HTML, CSS and JS in a Desktop App... Qt WebEngine vs. Electron vs.?

Heads up! You've already completed this tutorial.

kurtkuschinski8586 | 2021-01-26 18:00:57 UTC | #1

I started to code a software (zen ware - minimal and def. non native UI) to plan and write novels in a highly customizable structured way (using lots of separate drag- and dropable text containers). When I started, I was a very beginner with Qt but okish with python. I learned a lot, mainly by customizing a QTextEdit to fit my needs¹.

I was well aware, that my first approach might fail, but that is how I like to learn: Instead of doing boring tutorials that lead to boring software ("Hello world" yawns), I always start with complex projects and figure stuff out along the way (knowing that I might need to rewrite much, or even to start over)

Along the way I was getting a better idea on how I want my application to work, feel and look...

... sadly I came to the conclusion, that for several reasons using Qt-Widgets might² not be the best way to go in this case. It often feels like I am fighting Qt rather than work with it and some solutions to IMHO quite simple demands (like user adjustable line spacing) are quite hacky (and took quite some time to figure out). Other things seem to be only possible with many many workarounds and hacks (e.g. being able to highlight text that spans several QTextEdits via mouse; user resizable columns in a QGridLayout etc.) .

I do not know much about html, css and even less about js at the moment but my research so far suggests, that it would be the better route (faster, more easy to customize) for much of the stuff I want to do.

After days of research in the Internet how to make a desktop app with it, the obvious solution seems to be electron. But it has some disadvantage (memory consumption, general performance, app bundle size). Now I wonder if Qt WebEngine could be used as browser-widget within my app instead (would it be more lightweight and less resource hungry than using electron?) for most of the GUI staff and have most of the logic still in python? What would be the benefits, what the disadvantages compared to electron?

Any ideas and suggestions (also for ways/solutions I did not think of yet) would be very very welcome.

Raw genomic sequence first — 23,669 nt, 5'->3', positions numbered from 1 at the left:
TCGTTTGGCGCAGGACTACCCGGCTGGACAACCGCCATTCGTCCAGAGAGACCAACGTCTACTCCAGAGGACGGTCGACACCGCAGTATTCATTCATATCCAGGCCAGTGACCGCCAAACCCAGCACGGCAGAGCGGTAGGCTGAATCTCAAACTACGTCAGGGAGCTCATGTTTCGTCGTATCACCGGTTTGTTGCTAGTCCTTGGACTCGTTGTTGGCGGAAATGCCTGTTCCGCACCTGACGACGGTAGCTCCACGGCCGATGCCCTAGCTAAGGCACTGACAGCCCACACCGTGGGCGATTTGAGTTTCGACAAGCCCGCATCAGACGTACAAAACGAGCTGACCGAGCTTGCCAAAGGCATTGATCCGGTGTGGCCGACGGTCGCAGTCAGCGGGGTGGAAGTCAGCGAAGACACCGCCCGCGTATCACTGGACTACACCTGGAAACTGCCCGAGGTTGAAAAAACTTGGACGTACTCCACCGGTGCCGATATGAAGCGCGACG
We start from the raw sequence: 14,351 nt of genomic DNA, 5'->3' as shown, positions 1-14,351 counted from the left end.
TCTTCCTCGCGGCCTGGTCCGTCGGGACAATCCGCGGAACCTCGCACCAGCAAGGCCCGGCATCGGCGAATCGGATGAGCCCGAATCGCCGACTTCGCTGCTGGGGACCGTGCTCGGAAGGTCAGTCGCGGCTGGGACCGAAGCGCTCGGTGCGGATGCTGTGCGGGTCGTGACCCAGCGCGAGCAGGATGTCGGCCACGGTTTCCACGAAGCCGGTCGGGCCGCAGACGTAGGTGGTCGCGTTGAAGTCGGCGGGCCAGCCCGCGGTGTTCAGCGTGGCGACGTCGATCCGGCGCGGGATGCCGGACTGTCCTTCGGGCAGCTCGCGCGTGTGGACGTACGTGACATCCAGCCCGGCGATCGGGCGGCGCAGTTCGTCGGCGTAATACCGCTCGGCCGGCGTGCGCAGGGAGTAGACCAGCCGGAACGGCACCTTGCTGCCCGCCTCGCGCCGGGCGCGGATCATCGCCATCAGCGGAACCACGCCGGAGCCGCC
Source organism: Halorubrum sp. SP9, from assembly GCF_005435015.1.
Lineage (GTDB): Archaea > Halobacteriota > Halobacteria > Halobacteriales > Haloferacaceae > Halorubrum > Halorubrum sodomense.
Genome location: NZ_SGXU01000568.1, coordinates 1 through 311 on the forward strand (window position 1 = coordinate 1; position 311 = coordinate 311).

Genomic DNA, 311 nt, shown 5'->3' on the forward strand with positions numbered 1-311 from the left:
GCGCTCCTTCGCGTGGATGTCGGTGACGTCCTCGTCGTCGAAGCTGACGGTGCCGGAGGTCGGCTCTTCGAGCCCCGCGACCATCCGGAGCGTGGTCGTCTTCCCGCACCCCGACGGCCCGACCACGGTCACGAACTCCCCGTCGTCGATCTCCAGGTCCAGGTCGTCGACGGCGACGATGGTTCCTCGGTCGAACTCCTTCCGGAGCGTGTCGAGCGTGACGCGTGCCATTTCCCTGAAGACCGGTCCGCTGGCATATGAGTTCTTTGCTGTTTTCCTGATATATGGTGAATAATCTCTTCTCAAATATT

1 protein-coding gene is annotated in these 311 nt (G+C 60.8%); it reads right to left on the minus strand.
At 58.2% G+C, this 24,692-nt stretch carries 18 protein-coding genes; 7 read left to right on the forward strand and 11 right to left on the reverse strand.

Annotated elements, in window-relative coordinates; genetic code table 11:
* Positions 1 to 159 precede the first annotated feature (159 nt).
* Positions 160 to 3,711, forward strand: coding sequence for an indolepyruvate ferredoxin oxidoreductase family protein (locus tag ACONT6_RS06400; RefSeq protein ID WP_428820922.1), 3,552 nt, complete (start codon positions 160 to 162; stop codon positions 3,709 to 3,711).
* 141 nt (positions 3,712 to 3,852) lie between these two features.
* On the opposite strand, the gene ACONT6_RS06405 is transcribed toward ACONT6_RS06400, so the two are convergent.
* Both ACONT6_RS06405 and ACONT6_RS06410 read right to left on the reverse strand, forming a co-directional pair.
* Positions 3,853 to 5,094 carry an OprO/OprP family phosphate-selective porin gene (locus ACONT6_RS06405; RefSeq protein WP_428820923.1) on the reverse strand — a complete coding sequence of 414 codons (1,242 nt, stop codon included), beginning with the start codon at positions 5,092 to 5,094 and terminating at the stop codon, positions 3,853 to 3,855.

Sorry for the long post, here is an ASCII-potato: 0

1.: With much help from martin and all his free learning stuff - words fail me to describe my respect for the knowledge, time and effort he puts into this. Thank you so so much!

2.: I would not mind being proven wrong.

mike2750 | 2021-02-28 06:51:18 UTC | #2

Qtwebengine is actually a great way to get desktop app native integration i used that approach to integrate a custom xterm.js terminal into my app

You could definitely do that and even use something like tornado/flask for serving the resources up of there not static files

There's even things like this for using python natively in the browser

The complete guide to packaging Python GUI applications with PyInstaller.
[[ discount.discount_pc ]]% OFF for the next [[ discount.duration ]] [[discount.description ]] with the code [[ discount.coupon_code ]]

Purchasing Power Parity

Developers in [[ country ]] get [[ discount.discount_pc ]]% OFF on all books & courses with code [[ discount.coupon_code ]]
Well done, you've finished this tutorial! Mark As Complete
[[ user.completed.length ]] completed [[ user.streak+1 ]] day streak

HTML, CSS and JS in a Desktop App... Qt WebEngine vs. Electron vs.? was written by Martin Fitzpatrick .

Martin Fitzpatrick has been developing Python/Qt apps for 8 years. Building desktop applications to make data-analysis tools more user-friendly, Python was the obvious choice. Starting with Tk, later moving to wxWidgets and finally adopting PyQt.